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The woods / Harlan Coben.

By: Coben, Harlan, 1962-.
Material type: TextTextPublisher: London : Orion, 2007Description: 404 pages ; 24 cm.Content type: text Media type: unmediated Carrier type: volumeISBN: 9780752874418(hbk); 9781405618175(lg print); 9781409117049(tradepbk).Subject(s): Missing persons -- Fiction | Public prosecutors -- Fiction | Murder victims' families -- Fiction | Public prosecutors -- New Jersey -- FictionGenre/Form: Detective and mystery fiction. | Thrillers (Fiction) DDC classification: Tim MachinSummary: "Twenty years ago, four teenagers at summer camp walked into the woods at night. Two were found murdered, and the others were never seen again. Four families had their lives changed forever. Now, two decades later, they are about to change again. For Paul Copeland, the county prosecutor of Essex, New Jersey, grief at the loss of his sister has only recently begun to subside. Cope, as he is known, is now dealing with raising his 6-year old daughter alone after his wife has died of cancer. Balancing family life and a rapidly ascending career as a prosecutor distract him from his past traumas, but only for so long. When a homicide victim is found with evidence linking him to Cope, the well-buried secrets of the prosecutor's family are threatened. Is this body one of the campers who disappeared with his sister? Could his sister be alive? Cope has to confront so much he left behind that summer 20 years ago: his first love, Lucy, his mother who abandoned the family, and the secrets that his parents might have been hiding even from their own children. Cope must decide what is better left hidden in the dark and what truths can be brought to the light. And can he find absolution?"--Book jacket.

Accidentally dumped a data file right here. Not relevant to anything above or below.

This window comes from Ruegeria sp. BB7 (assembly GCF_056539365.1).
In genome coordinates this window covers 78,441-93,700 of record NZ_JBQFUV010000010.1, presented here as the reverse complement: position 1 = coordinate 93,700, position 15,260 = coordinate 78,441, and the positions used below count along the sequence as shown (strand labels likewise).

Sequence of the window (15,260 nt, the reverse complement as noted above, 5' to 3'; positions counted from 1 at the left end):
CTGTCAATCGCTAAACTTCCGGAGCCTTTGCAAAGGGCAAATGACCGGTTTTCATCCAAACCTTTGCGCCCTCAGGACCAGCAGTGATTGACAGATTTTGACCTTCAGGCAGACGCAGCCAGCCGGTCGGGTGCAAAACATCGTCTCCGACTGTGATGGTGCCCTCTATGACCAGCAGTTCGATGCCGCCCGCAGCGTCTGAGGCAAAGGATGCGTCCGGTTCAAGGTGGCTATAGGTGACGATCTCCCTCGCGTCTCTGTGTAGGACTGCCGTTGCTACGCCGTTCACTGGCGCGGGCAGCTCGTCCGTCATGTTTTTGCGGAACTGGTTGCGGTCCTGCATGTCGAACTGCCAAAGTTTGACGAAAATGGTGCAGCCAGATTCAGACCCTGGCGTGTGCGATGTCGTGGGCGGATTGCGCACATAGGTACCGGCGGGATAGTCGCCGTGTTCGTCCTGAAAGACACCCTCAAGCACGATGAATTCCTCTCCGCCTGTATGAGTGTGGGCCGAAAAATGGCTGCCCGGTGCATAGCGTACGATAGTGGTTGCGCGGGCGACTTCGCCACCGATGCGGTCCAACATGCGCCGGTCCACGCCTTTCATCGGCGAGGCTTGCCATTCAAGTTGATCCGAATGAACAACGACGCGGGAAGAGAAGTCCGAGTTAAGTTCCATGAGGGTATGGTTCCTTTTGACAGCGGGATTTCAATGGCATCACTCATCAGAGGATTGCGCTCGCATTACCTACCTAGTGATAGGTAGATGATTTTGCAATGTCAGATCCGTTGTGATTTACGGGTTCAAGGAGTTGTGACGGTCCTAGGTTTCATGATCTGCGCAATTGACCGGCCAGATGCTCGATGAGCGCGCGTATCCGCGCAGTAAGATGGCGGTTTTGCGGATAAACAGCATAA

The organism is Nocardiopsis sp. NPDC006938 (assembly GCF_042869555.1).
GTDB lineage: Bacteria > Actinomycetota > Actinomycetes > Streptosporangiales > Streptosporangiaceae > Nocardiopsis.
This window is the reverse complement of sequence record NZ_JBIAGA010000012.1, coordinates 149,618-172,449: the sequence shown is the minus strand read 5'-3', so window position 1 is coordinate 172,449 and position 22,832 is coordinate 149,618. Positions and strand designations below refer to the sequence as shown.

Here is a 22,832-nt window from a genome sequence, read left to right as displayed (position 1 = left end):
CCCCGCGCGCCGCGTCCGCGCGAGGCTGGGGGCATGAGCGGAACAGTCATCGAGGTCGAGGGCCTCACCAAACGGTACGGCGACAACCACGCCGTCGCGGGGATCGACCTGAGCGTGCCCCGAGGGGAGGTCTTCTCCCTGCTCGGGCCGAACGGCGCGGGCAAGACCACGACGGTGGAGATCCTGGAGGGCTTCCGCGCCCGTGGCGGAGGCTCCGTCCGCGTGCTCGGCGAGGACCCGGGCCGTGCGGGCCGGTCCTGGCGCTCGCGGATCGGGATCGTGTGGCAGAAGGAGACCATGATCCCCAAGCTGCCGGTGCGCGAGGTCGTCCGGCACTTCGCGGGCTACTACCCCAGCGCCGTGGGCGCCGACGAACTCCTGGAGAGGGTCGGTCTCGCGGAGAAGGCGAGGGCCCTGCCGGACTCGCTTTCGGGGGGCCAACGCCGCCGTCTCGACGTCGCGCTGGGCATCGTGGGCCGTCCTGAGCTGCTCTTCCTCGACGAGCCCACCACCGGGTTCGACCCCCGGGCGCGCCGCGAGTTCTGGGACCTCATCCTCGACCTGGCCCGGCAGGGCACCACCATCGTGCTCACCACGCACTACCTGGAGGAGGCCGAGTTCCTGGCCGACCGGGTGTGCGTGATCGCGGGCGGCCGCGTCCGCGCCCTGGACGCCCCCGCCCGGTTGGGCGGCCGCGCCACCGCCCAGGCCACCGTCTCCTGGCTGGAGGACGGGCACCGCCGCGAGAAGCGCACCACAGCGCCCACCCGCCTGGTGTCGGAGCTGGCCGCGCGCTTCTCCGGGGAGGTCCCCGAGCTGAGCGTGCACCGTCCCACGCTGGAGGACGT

Item type Current location Call number Copy number Status Date due Barcode Item holds
Fiction Davis (Central) Library
Fiction Collection
COB 2 Checked Out Unavailable T00452267
Total holds: 0

Enhanced descriptions from Syndetics:

<p>Twenty years ago, four teenagers at summer camp walked into the woods at night. Two were found murdered, and the others were never seen again. Four families had their lives changed forever. Now, two decades later, they are about to change again.</p> <p>For Paul Copeland, the county prosecutor of Essex, New Jersey, grief at the loss of his sister has only recently begun to subside. Cope, as he is known, is now dealing with raising his 6-year old daughter alone after his wife has died of cancer. Balancing family life and a rapidly ascending career as a prosecutor distract him from his past traumas, but only for so long. When a homicide victim is found with evidence linking him to Cope, the well-buried secrets of the prosecutor's family are threatened.</p> <p>Is this body one of the campers who disappeared with his sister? Could his sister be alive? Cope has to confront so much he left behind that summer 20 years ago: his first love, Lucy, his mother who abandoned the family, and the secrets that his parents might have been hiding even from their own children. Cope must decide what is better left hidden in the dark and what truths can be brought to the light. And can he find absolution? </p> <p>Once again Harlan Coben delivers his unique mix of powerful characters, lightning pace and twists in a stunning new novel about family, lost secrets and mistakes that can haunt a life forever.</p>

Tim Machin

"Twenty years ago, four teenagers at summer camp walked into the woods at night. Two were found murdered, and the others were never seen again. Four families had their lives changed forever. Now, two decades later, they are about to change again. For Paul Copeland, the county prosecutor of Essex, New Jersey, grief at the loss of his sister has only recently begun to subside. Cope, as he is known, is now dealing with raising his 6-year old daughter alone after his wife has died of cancer. Balancing family life and a rapidly ascending career as a prosecutor distract him from his past traumas, but only for so long. When a homicide victim is found with evidence linking him to Cope, the well-buried secrets of the prosecutor's family are threatened. Is this body one of the campers who disappeared with his sister? Could his sister be alive? Cope has to confront so much he left behind that summer 20 years ago: his first love, Lucy, his mother who abandoned the family, and the secrets that his parents might have been hiding even from their own children. Cope must decide what is better left hidden in the dark and what truths can be brought to the light. And can he find absolution?"--Book jacket.

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Reviews provided by Syndetics

Library Journal Review